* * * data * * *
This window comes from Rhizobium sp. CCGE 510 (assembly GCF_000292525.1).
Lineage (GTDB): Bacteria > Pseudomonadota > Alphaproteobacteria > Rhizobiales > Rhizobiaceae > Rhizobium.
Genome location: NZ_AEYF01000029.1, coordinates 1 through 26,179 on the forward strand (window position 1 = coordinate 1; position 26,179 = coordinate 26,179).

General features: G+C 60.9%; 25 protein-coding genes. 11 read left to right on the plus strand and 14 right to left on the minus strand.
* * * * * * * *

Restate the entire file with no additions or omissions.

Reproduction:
This window comes from Rhizobium sp. CCGE 510 (assembly GCF_000292525.1).
Lineage (GTDB): Bacteria > Pseudomonadota > Alphaproteobacteria > Rhizobiales > Rhizobiaceae > Rhizobium.
Genome location: NZ_AEYF01000029.1, coordinates 1 through 26,179 on the forward strand (window position 1 = coordinate 1; position 26,179 = coordinate 26,179).

General features: G+C 60.9%; 25 protein-coding genes. 11 read left to right on the plus strand and 14 right to left on the minus strand.